Difference between revisions of "Burn wound debridement"

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<nowiki>*</nowiki>These patients have often had multiple prior anesthetics for debridement.  Carefully review previous anesthetic records, while recognizing that anesthetic requirements may increase over time.
  
 
=== Labs and studies<!-- Describe any important labs or studies. Include reasoning to justify the study and/or interpretation of results in the context of this procedure. If none, this section may be removed. --> ===
 
=== Labs and studies<!-- Describe any important labs or studies. Include reasoning to justify the study and/or interpretation of results in the context of this procedure. If none, this section may be removed. --> ===
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=== Operating room setup<!-- Describe any unique aspects of operating room preparation. Avoid excessively granular information. Use drug classes instead of specific drugs when appropriate. If none, this section may be removed. --> ===
 
=== Operating room setup<!-- Describe any unique aspects of operating room preparation. Avoid excessively granular information. Use drug classes instead of specific drugs when appropriate. If none, this section may be removed. --> ===
  
* Make sure OR is warm
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* Make sure OR is warm, have warming blankets, forced air warming, and/or warmed fluids.
  
 
=== Patient preparation and premedication<!-- Describe any unique considerations for patient preparation and premedication. If none, this section may be removed. --> ===
 
=== Patient preparation and premedication<!-- Describe any unique considerations for patient preparation and premedication. If none, this section may be removed. --> ===
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** BP:  May need arterial line if no suitable location for cuff
 
** BP:  May need arterial line if no suitable location for cuff
 
* Given high degree of insensible losses, important to track fluid status
 
* Given high degree of insensible losses, important to track fluid status
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* Temperature monitoring is critical
  
 
=== Induction and airway management<!-- Describe the important considerations and general approach to the induction of anesthesia and how the airway is typically managed for this case. --> ===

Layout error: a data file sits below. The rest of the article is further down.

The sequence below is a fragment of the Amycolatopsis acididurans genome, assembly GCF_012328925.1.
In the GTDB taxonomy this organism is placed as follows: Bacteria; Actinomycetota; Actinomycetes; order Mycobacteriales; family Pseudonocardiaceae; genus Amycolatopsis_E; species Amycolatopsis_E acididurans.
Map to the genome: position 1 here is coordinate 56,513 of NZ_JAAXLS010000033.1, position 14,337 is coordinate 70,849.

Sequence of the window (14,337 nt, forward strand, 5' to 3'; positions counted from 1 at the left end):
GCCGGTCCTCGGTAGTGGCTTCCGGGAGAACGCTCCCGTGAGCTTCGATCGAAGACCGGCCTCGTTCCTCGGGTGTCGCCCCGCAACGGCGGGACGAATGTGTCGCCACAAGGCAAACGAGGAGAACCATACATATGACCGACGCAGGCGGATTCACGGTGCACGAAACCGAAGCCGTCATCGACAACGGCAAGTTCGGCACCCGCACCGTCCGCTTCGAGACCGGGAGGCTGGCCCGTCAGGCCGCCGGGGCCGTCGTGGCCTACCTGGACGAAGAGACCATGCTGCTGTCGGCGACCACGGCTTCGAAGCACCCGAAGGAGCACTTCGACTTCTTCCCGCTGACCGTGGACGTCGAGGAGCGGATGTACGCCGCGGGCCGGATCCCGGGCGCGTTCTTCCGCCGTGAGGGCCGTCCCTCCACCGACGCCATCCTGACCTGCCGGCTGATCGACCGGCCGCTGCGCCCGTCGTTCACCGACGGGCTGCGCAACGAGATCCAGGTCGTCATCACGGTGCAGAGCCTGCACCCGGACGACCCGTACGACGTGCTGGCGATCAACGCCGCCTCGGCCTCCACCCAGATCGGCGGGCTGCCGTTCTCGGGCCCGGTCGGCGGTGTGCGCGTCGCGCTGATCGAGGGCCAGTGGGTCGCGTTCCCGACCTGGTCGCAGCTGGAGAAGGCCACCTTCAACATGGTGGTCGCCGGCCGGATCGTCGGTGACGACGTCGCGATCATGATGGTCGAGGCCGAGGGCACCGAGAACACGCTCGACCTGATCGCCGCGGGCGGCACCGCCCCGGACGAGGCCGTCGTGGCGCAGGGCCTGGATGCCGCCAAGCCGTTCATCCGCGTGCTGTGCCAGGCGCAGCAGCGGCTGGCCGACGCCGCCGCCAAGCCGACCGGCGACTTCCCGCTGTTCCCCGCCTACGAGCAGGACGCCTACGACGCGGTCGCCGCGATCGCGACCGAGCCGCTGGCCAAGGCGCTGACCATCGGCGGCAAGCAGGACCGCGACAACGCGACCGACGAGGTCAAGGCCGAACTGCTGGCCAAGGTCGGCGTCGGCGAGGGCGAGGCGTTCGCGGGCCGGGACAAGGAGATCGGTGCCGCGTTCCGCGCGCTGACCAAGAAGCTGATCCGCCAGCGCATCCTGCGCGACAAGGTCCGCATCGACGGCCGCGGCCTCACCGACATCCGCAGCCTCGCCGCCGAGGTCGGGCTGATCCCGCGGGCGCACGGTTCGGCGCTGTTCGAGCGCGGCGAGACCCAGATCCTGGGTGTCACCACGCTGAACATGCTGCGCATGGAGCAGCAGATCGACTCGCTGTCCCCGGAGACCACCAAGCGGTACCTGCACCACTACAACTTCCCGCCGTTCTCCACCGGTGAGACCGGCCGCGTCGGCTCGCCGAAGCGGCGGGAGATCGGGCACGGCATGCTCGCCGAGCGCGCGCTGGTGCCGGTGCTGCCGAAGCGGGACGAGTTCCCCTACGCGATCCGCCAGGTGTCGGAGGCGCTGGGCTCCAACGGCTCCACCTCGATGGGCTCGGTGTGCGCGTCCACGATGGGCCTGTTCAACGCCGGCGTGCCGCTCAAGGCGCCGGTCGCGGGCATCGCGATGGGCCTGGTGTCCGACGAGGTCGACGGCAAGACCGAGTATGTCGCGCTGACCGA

=== Induction and airway management<!-- Describe the important considerations and general approach to the induction of anesthesia and how the airway is typically managed for this case. --> ===
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* Avoid succinycholine outside 24 hours from injury, given risk for fatal hyperkalemia
 
* Avoid succinycholine outside 24 hours from injury, given risk for fatal hyperkalemia
 
** Risk of hyperkalemia can persist for up to 2 years after a burn injury
 
** Risk of hyperkalemia can persist for up to 2 years after a burn injury
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* Airway management can be complicated by burns to head/neck region.
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** Over time, face of neck contractures can cause the airway anatomy to be distorted. 
  
 
=== Positioning<!-- Describe any unique positioning considerations, including potential intraoperative position changes. If none, this section may be removed. --> ===
 
=== Positioning<!-- Describe any unique positioning considerations, including potential intraoperative position changes. If none, this section may be removed. --> ===
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* Largely depends on the site of the burn injury
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* Pay extra careful attention to positioning on burned areas
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* Extra padding on burned areas
  
 
=== Maintenance and surgical considerations<!-- Describe the important considerations and general approach to the maintenance of anesthesia, including potential complications. Be sure to include any steps to the surgical procedure that have anesthetic implications. --> ===